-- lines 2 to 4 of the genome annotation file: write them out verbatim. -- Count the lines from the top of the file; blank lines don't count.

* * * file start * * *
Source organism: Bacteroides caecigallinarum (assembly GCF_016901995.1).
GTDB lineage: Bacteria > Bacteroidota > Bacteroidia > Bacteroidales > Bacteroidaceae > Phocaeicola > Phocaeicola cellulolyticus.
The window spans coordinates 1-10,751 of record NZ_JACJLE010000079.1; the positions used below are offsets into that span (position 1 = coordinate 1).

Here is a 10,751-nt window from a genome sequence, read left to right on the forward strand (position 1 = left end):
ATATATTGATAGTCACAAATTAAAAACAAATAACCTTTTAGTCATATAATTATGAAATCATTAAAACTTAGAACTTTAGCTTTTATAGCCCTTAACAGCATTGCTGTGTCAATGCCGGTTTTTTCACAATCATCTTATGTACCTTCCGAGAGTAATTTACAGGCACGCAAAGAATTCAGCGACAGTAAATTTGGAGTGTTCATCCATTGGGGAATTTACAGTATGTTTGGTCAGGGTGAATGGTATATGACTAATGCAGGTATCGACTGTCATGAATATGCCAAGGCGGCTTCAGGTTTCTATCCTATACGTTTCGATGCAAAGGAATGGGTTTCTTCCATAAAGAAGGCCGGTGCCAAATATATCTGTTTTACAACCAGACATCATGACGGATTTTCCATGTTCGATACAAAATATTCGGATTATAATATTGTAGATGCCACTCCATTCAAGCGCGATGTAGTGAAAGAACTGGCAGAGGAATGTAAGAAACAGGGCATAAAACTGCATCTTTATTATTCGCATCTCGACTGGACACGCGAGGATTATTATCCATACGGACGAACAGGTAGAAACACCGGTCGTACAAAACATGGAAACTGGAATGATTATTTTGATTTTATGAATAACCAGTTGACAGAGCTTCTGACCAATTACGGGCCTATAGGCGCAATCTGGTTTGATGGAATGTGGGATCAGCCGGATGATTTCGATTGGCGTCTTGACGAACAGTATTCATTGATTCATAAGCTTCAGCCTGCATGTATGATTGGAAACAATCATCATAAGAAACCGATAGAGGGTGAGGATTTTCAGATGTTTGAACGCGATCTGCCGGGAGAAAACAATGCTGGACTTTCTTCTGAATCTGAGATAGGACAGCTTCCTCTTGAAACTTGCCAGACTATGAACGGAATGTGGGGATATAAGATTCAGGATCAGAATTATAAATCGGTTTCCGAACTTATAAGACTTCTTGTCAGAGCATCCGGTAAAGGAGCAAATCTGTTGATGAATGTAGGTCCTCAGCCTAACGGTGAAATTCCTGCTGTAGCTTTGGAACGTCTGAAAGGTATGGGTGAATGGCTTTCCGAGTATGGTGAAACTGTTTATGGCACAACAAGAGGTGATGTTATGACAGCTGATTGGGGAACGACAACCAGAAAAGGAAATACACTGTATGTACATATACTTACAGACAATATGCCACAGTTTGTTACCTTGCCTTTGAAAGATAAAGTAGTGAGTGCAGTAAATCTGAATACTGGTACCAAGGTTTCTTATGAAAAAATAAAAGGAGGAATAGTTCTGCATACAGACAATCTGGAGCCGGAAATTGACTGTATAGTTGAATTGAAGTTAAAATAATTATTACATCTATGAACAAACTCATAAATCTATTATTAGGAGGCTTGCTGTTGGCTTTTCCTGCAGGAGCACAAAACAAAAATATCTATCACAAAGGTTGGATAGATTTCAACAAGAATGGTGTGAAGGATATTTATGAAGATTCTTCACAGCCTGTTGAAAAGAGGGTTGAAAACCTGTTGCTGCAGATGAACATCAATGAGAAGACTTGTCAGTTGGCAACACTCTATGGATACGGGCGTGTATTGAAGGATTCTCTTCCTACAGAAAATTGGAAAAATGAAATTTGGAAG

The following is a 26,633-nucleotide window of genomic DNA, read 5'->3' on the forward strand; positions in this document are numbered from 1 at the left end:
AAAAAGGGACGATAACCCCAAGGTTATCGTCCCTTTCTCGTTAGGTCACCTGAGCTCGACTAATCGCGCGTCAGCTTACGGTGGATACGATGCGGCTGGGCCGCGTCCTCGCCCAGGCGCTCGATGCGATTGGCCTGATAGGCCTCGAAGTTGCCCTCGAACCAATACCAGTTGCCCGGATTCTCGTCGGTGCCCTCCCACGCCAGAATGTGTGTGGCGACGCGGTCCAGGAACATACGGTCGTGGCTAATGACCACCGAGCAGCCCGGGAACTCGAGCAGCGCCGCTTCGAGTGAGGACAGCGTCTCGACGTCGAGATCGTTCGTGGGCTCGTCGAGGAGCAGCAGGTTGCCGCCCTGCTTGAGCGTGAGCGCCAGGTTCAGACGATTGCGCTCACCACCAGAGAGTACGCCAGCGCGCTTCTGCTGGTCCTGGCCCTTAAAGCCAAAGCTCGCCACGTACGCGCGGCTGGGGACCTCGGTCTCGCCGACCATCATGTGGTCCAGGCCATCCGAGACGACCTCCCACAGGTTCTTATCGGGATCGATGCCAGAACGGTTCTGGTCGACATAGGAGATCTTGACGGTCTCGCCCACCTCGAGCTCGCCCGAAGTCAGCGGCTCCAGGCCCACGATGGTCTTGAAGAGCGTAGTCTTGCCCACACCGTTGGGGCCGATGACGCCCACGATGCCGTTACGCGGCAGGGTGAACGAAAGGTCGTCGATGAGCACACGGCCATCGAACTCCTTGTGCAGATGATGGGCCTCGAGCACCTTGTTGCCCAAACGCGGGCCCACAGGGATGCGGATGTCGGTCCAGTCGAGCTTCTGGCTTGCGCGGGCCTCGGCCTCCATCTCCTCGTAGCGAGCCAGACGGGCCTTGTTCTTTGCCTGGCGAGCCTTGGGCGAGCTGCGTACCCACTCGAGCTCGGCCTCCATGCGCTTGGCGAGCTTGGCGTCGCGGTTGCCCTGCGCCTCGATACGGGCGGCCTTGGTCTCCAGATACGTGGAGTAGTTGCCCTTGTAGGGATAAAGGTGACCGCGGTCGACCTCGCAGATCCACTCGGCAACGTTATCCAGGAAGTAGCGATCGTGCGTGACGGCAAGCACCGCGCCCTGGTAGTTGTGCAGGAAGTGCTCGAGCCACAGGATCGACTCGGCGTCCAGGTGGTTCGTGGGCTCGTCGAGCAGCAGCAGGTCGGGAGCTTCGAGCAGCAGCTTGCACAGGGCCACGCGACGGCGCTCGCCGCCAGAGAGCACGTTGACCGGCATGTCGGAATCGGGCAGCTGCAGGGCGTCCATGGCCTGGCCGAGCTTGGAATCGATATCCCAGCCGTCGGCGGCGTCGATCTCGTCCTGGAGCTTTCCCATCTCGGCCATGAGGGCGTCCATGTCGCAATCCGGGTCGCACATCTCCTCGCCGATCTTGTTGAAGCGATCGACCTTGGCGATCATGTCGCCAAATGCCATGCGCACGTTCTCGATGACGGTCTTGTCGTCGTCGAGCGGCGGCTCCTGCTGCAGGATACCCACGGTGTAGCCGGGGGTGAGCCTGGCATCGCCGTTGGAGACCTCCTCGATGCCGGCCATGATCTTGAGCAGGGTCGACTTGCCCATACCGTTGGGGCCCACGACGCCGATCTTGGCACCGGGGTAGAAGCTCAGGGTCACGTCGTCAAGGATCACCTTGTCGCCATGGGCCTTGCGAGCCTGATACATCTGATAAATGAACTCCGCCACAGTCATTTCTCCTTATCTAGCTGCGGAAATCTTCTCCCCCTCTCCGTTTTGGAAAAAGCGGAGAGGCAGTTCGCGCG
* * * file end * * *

GTDB lineage: Bacteria > Bacteroidota > Bacteroidia > Bacteroidales > Bacteroidaceae > Phocaeicola > Phocaeicola cellulolyticus.
The window spans coordinates 1-10,751 of record NZ_JACJLE010000079.1; the positions used below are offsets into that span (position 1 = coordinate 1).

Here is a 10,751-nt window from a genome sequence, read left to right on the forward strand (position 1 = left end):